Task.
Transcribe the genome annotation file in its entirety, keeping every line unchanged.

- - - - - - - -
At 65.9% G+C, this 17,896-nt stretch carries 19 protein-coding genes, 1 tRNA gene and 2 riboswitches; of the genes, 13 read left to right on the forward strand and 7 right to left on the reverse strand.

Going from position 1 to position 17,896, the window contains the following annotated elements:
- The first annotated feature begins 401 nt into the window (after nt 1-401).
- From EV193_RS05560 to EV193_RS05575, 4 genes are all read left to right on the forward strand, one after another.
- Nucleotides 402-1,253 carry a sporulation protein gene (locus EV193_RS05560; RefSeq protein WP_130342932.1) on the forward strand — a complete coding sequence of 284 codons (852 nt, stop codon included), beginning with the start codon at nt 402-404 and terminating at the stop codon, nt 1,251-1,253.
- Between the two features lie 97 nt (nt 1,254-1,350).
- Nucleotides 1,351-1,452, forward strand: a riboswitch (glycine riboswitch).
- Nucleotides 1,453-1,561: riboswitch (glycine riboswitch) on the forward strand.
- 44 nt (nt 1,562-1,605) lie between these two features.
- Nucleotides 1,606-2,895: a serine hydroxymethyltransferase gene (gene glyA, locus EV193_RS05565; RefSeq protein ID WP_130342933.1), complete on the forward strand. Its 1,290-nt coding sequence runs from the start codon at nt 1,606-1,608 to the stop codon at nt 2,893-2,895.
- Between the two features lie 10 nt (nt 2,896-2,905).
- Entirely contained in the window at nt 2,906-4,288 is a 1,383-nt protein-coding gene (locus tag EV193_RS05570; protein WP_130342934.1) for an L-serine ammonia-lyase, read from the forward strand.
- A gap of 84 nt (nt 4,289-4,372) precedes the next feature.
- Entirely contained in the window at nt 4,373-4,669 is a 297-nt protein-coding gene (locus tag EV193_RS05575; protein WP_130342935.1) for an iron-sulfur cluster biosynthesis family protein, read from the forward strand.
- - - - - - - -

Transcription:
At 65.9% G+C, this 17,896-nt stretch carries 19 protein-coding genes, 1 tRNA gene and 2 riboswitches; of the genes, 13 read left to right on the forward strand and 7 right to left on the reverse strand.

Going from position 1 to position 17,896, the window contains the following annotated elements:
- The first annotated feature begins 401 nt into the window (after nt 1-401).
- From EV193_RS05560 to EV193_RS05575, 4 genes are all read left to right on the forward strand, one after another.
- Nucleotides 402-1,253 carry a sporulation protein gene (locus EV193_RS05560; RefSeq protein WP_130342932.1) on the forward strand — a complete coding sequence of 284 codons (852 nt, stop codon included), beginning with the start codon at nt 402-404 and terminating at the stop codon, nt 1,251-1,253.
- Between the two features lie 97 nt (nt 1,254-1,350).
- Nucleotides 1,351-1,452, forward strand: a riboswitch (glycine riboswitch).
- Nucleotides 1,453-1,561: riboswitch (glycine riboswitch) on the forward strand.
- 44 nt (nt 1,562-1,605) lie between these two features.
- Nucleotides 1,606-2,895: a serine hydroxymethyltransferase gene (gene glyA, locus EV193_RS05565; RefSeq protein ID WP_130342933.1), complete on the forward strand. Its 1,290-nt coding sequence runs from the start codon at nt 1,606-1,608 to the stop codon at nt 2,893-2,895.
- Between the two features lie 10 nt (nt 2,896-2,905).
- Entirely contained in the window at nt 2,906-4,288 is a 1,383-nt protein-coding gene (locus tag EV193_RS05570; protein WP_130342934.1) for an L-serine ammonia-lyase, read from the forward strand.
- A gap of 84 nt (nt 4,289-4,372) precedes the next feature.
- Entirely contained in the window at nt 4,373-4,669 is a 297-nt protein-coding gene (locus tag EV193_RS05575; protein WP_130342935.1) for an iron-sulfur cluster biosynthesis family protein, read from the forward strand.